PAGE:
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January 16, 2022 | Doug Sauder
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The Impact of Short-term Mission Trips
Something I’ve come to find in my time as a believer is that if I ever want to find a good example for the best way to do something, or the best way to go about something, is to look at the example of Jesus. It only makes sense, right? Jesus is perfect and everything He did was perfect. He set the standard for us to follow and the example for us to live by. Whether it’s how to deal with conflict, how to handle trials, how to pray, or how to preach the gospel to the world, Jesus is the One to look to.
If you’re looking to understand both the validity and definition of short-term missions, look no further than the life and ministry of Jesus Himself. Jesus really started His ministry in Capernaum, but it didn’t take Him long to start traveling to the other cities of Galilee. There is no doubt that Jesus was very much a journeying preacher. We see this stated perfectly in Luke 4:42 when the people were asking Him not to leave, but He tells them that He had to preach the kingdom of God to the other cities, too. Peter, recounting the story of Jesus to Cornelius in Acts 10:38 (HCSB), says that Jesus “went about doing good and healing all who were under the tyranny of the Devil, because God was with Him.”
And this model for short-term mission trips set by Jesus was clearly seen in the sending out of the twelve and the seventy (Luke 10:1) from city to city, in the great commission (Matthew 28:19–20), and in the acts of the twelve apostles.
In Acts 13, we find what is considered the beginning of reaching the “uttermost parts of the earth” when Paul and Barnabas embark on a multi-city short-term missionary tour to evangelize the world and try to establish Christian communities. At the end of Acts 15, we see the apostle Paul’s desire to head back out to the people in every city where they had proclaimed the Word of the Lord in order to see how they were doing.
We could also look to Philip with the Ethiopian eunuch in Acts 8, Peter visiting the house of Cornelius in Acts 10, or even Paul’s continued journeys throughout the Book of Acts and see that some of the most fruitful and meaningful experiences in the New Testament were birthed from a short-term journey with divine appointment after divine appointment just waiting for them as they went out to all the world.
Perspective On Short-Term Missions
As a missionary involved in church planting in northern Italy, I have seen a lot of people come and go throughout the past 10 years. A question that many ask is, “What is the best investment for missions that any local church can make?” I don’t know if that question is so easily answered. What will bring the greatest fruit? What is most pleasing to God? What is His specific will for any given moment in time for any given region of the world? One question always leads to others.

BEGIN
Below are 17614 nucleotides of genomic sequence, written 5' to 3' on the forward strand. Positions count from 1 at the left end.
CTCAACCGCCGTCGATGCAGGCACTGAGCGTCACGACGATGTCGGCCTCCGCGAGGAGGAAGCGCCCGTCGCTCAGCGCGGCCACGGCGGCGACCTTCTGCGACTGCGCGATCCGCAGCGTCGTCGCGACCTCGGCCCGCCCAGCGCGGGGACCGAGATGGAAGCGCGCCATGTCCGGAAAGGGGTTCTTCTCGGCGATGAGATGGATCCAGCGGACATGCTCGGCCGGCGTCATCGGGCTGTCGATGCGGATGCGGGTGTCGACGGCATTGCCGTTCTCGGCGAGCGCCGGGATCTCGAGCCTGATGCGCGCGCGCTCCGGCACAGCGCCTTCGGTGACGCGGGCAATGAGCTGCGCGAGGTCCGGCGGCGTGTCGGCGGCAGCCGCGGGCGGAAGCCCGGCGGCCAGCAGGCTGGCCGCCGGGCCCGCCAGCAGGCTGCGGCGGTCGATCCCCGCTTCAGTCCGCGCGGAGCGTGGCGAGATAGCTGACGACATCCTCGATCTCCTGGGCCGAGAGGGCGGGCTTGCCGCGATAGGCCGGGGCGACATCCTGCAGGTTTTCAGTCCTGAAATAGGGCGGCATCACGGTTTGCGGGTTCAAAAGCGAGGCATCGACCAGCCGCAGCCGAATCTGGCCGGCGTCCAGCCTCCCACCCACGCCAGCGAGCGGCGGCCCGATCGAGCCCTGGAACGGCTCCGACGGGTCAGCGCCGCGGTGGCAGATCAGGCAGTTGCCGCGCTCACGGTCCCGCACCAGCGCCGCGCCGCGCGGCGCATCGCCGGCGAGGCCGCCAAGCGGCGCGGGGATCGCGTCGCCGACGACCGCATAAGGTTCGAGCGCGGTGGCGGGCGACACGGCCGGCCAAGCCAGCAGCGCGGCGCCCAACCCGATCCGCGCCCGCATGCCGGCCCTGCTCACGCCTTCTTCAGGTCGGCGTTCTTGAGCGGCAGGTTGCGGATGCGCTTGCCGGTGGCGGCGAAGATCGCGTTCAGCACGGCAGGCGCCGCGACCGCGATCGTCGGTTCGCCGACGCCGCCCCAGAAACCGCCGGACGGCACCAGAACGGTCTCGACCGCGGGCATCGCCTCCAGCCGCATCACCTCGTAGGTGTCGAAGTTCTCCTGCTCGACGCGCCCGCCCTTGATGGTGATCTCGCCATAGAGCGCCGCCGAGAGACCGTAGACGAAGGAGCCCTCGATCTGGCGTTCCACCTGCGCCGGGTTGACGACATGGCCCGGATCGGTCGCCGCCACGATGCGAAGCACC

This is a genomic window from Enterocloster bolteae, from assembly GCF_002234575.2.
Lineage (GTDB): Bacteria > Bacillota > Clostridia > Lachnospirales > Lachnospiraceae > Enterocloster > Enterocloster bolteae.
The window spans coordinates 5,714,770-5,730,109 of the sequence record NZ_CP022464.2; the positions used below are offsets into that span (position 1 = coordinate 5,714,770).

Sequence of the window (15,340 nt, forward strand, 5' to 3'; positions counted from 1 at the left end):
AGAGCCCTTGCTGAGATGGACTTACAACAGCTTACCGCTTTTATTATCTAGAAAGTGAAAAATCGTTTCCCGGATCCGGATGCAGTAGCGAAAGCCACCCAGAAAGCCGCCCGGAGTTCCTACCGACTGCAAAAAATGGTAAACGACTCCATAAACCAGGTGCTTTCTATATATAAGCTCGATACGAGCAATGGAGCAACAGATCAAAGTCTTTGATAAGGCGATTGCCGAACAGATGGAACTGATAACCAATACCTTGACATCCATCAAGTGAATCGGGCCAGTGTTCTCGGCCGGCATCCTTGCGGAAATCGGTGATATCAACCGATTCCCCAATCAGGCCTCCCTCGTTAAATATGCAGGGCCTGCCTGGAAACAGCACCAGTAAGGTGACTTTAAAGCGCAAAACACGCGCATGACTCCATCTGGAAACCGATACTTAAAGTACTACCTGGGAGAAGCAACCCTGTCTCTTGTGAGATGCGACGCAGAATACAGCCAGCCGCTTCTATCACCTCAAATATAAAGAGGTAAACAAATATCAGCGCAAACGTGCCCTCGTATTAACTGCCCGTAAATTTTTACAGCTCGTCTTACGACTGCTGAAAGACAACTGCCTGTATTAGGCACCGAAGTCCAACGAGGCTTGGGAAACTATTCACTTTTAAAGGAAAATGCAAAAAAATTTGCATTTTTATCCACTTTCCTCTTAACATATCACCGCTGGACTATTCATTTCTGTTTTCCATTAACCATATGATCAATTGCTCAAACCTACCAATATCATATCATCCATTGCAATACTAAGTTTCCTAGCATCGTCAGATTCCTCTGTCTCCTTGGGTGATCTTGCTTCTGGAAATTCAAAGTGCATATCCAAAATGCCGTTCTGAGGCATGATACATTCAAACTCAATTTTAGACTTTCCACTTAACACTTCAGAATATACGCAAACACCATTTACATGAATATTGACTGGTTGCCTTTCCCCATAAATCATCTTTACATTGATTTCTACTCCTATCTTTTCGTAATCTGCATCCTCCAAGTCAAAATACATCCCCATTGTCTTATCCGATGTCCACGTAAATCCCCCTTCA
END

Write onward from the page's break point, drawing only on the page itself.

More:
The answer may be different for each team and each church, and that’s okay. One thing I strongly believe is that, as much as a short-term missions team tries to come and be a blessing, more often than not the biggest impact is for the group itself. I believe the strongest benefit of short-term missions is that it exposes church members to other countries and cultures, and more importantly, to God’s work in those locations.
Team members often go out having very little cultural points of reference to what is outside of their home country. They get opportunities to serve, evangelize, and make a local impact, but the impact can be felt well beyond the week or two spent “in the mission field.” How so? Because in the process, the Lord charges them up and causes them to realize they can live radical lives for Jesus when they get home, and not just on these special trips. The impact this can have on a sending church can’t be overstated; it really makes a big difference when the team gets back.
Concerning long-term missions such as my own, I am strongly convinced that, if not for the short-term mission trips, most of our long-term missionaries would have never been exposed to the countries they currently live in. As a missionary church that receives short-term mission teams, if we can help inspire one person out of twenty on any given team to consider becoming a long-term missionary, then we have accomplished something very important.
Now, I don’t want you to think the receiving church doesn’t benefit. It does! Without a doubt, our local churches benefit from these teams. In fact, the team that recently came in October 2016 from Calvary Fort Lauderdale was a massive blessing in helping us get started on our church building project. They spent three days painting, cleaning, and building walls for what will be a very important place of future ministry for us. It was both an emotional and financial boost for us to move forward in what the Lord has for us here in the city of Ferrara in northern Italy. Besides the encouragement that it was to me, when our church members see that Americans come over on their vacation time and pay out of their own pockets to serve us, it really shows our congregation they need to step up their game a bit. The body of Christ is provoking itself to love and good works. It’s truly bellissimo!
So, if you’re considering going on a short-term missions trip, but aren’t sure if this is something God wants for you, let me put your mind at ease: God has called us all to this mission! This is clear throughout the New Testament. What’s also clear is the wide-reaching impact these trips can have as God both uses and blesses you through them.